On Monday, a federal court of appeals overturned a local Texas ordinance obliging renters to prove their legal residence before becoming tenants.
Specifically, the fifth district court of appeals in New Orleans ruled that the ordinance, passed in 2008, conflicted with federal immigration law.
“The ordinance not only criminalizes occupancy of a rented apartment or single-family residence, but puts local officials in the impermissible position of arresting and detaining persons based on their immigration status without federal direction and supervision,” writes Judge Stephen A. Higginson in the majority opinion.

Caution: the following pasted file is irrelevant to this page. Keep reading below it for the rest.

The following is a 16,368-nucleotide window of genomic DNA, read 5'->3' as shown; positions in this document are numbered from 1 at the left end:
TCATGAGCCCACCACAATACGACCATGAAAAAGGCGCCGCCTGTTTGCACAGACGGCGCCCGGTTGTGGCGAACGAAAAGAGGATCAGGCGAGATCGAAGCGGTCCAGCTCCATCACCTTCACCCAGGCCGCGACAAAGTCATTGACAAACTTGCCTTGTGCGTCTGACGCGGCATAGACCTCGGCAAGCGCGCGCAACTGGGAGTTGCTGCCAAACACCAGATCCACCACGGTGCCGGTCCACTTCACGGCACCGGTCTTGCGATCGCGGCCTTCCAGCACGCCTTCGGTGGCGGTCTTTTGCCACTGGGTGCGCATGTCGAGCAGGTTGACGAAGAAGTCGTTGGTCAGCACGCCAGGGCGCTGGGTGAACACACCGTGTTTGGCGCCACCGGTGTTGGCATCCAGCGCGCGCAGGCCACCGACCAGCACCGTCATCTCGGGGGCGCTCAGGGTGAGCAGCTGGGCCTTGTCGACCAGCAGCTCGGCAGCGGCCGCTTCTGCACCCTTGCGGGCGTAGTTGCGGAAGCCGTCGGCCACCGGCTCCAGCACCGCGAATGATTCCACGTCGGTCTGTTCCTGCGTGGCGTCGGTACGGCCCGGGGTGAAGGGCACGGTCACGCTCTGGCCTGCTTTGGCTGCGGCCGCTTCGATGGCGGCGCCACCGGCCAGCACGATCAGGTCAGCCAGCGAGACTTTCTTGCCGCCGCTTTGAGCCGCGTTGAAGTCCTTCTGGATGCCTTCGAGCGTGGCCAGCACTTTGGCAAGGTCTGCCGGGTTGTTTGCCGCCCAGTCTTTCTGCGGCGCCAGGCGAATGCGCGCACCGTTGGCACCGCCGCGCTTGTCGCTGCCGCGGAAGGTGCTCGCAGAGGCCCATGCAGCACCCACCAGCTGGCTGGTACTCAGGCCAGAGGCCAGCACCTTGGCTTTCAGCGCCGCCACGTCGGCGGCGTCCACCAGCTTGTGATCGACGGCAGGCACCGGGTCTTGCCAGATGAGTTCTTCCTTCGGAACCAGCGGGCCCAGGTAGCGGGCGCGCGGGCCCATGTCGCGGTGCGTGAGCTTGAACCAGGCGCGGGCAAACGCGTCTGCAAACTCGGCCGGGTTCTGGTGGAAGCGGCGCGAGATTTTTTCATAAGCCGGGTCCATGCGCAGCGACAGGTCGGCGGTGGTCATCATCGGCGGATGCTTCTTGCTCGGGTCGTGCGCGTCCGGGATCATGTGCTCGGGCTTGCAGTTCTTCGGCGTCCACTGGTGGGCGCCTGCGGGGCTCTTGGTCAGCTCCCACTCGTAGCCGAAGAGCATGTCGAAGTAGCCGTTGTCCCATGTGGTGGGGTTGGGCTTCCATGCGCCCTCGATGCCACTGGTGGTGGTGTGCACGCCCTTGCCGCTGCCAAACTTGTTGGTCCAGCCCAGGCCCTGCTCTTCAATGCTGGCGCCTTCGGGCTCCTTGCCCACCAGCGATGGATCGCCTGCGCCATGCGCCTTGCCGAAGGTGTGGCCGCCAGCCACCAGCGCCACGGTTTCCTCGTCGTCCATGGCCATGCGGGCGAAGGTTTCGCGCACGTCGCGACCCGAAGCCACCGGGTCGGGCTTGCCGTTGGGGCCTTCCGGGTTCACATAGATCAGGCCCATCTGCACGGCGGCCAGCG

On the other hand, the ordinance, passed right before the 2009 recession might have eased the housing bubble in the small Texas suburb. Some of the highest risk subprime mortgage loans were to undocumented immigrants. Banks saw these waves of immigrants crossing the border as a sea of untapped markets. As early as 2005, people worried about predatory loans and rewarding illegal immigration with real estate.
Defenders of the ordinance did not view it as being anti-immigrant but rather anti-illegal immigration. After spending nearly $6 million to defend the local ordinance, the Dallas County suburb is unsure whether to continue fighting to uphold the measure.